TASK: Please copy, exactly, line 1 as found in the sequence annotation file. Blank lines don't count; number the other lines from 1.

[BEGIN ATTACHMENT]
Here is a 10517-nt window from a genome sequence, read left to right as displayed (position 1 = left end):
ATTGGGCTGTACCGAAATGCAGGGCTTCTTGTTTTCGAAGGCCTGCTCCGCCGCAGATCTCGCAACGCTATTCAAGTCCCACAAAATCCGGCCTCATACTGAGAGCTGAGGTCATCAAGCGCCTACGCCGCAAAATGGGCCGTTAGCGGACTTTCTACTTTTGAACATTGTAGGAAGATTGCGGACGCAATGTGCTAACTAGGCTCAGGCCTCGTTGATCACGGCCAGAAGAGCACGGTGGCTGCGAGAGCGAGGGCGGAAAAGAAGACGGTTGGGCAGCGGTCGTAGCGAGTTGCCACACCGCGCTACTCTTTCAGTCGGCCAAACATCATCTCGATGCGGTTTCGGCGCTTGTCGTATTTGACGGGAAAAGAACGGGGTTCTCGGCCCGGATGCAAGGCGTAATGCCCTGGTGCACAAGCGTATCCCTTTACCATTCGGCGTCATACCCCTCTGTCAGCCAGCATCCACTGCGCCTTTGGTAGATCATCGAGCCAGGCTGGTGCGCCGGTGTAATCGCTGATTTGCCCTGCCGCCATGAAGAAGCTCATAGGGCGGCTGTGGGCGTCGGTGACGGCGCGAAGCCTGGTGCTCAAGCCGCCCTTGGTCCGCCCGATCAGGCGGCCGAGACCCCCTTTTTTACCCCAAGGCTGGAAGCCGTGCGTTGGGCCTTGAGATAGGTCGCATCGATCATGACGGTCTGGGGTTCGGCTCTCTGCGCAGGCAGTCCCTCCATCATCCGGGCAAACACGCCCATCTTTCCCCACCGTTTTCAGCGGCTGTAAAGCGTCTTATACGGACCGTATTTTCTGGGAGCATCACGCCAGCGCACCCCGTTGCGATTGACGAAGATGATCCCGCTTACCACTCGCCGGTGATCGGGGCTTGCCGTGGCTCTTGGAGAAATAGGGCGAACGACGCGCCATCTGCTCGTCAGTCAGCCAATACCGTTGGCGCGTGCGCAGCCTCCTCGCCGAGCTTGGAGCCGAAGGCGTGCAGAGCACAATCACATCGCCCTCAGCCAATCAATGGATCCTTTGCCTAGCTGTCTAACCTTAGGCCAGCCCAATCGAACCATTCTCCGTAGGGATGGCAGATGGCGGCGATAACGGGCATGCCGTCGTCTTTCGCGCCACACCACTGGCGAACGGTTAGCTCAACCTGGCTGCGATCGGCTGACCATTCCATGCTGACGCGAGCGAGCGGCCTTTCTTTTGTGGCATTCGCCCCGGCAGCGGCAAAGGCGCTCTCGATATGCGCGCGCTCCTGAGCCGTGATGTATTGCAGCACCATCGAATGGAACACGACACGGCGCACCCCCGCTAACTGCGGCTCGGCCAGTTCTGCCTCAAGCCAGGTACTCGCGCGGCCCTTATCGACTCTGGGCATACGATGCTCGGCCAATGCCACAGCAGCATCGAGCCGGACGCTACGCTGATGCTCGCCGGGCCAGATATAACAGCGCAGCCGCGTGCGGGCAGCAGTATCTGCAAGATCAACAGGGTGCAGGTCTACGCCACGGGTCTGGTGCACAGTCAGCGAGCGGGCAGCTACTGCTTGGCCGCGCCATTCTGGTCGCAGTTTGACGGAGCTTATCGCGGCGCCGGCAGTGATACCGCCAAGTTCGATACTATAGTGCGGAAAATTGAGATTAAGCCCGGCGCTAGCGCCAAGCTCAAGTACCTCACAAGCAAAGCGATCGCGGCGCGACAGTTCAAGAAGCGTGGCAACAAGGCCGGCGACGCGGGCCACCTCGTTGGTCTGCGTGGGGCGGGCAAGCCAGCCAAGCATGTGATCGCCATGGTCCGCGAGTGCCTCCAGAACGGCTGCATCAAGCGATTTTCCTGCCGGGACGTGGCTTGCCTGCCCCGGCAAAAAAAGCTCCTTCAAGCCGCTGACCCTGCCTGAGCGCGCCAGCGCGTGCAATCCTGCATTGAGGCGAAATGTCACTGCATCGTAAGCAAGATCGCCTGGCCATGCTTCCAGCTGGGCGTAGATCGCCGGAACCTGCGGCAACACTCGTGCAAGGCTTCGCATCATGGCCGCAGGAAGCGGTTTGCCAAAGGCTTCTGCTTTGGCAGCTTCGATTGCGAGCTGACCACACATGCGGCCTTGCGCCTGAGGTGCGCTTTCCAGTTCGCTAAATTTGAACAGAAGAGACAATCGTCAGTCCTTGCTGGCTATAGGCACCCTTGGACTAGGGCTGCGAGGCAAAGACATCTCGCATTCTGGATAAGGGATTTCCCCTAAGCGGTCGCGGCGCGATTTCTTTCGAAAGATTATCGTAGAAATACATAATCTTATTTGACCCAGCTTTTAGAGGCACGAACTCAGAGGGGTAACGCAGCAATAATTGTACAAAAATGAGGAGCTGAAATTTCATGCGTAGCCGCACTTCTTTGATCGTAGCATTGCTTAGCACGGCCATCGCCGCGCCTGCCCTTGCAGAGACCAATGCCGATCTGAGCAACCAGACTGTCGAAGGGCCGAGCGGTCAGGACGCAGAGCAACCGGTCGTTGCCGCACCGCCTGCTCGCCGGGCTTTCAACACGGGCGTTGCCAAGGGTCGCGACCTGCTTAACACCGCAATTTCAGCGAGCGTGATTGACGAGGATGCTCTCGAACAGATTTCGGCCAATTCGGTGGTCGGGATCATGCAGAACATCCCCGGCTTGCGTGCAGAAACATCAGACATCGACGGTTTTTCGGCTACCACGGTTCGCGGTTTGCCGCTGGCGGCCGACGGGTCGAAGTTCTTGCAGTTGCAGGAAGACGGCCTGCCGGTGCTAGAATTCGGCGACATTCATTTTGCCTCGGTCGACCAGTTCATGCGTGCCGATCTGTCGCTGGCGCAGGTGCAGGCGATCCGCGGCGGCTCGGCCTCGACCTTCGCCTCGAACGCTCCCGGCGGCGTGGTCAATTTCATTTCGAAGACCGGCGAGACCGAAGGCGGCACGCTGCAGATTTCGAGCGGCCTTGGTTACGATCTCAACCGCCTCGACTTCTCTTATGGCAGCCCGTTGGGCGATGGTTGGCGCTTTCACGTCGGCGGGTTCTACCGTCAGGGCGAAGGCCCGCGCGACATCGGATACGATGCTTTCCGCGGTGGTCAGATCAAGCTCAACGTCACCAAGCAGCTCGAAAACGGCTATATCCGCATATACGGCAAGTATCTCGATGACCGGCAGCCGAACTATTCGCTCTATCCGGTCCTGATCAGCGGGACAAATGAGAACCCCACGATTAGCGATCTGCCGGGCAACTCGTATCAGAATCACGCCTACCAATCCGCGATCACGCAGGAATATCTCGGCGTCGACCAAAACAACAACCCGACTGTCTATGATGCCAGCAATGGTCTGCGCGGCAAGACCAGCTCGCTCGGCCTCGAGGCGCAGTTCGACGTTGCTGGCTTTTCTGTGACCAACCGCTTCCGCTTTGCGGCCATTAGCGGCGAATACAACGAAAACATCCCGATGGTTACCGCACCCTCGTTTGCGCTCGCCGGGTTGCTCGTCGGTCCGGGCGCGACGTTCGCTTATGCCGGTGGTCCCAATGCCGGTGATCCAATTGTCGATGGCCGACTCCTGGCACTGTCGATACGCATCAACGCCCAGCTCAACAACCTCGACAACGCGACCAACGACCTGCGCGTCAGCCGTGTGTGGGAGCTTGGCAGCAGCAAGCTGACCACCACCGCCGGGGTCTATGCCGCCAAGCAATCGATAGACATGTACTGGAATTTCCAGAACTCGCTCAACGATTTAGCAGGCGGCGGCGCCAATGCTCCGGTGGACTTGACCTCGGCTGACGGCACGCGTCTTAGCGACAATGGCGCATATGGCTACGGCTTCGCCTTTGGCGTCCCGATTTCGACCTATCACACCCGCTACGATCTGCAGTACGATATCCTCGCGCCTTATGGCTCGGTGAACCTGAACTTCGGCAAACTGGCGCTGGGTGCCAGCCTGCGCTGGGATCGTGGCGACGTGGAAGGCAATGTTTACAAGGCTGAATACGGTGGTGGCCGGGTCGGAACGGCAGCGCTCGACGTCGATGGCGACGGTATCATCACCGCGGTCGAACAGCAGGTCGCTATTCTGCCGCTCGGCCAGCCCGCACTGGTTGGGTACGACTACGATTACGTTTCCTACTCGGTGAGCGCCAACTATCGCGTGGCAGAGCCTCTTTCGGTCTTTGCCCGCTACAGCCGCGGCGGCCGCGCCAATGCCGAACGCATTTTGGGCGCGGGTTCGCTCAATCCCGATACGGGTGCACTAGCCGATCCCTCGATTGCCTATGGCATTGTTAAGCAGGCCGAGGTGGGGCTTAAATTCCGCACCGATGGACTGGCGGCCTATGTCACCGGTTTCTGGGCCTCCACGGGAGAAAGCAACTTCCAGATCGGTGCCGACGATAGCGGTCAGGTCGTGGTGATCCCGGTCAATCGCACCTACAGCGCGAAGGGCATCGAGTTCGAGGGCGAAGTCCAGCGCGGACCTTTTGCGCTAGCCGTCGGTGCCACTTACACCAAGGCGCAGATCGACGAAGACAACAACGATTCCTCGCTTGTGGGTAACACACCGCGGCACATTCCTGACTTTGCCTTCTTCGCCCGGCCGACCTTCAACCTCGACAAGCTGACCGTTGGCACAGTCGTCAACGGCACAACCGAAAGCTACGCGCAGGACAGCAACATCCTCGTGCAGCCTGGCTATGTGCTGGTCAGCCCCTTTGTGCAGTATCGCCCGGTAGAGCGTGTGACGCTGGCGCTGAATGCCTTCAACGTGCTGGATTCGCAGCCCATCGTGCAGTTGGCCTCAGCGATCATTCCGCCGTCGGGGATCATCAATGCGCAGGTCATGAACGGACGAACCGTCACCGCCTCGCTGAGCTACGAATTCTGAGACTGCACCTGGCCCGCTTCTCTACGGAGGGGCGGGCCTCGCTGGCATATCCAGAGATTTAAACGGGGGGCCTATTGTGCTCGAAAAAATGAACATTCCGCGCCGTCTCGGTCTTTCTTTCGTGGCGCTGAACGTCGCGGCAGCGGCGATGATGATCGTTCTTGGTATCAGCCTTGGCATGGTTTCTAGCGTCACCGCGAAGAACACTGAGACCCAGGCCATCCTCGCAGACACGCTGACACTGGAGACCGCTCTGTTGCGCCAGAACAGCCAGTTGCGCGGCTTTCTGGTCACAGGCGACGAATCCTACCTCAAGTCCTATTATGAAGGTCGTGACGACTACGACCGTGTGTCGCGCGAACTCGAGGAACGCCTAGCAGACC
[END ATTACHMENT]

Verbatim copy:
Here is a 10517-nt window from a genome sequence, read left to right as displayed (position 1 = left end):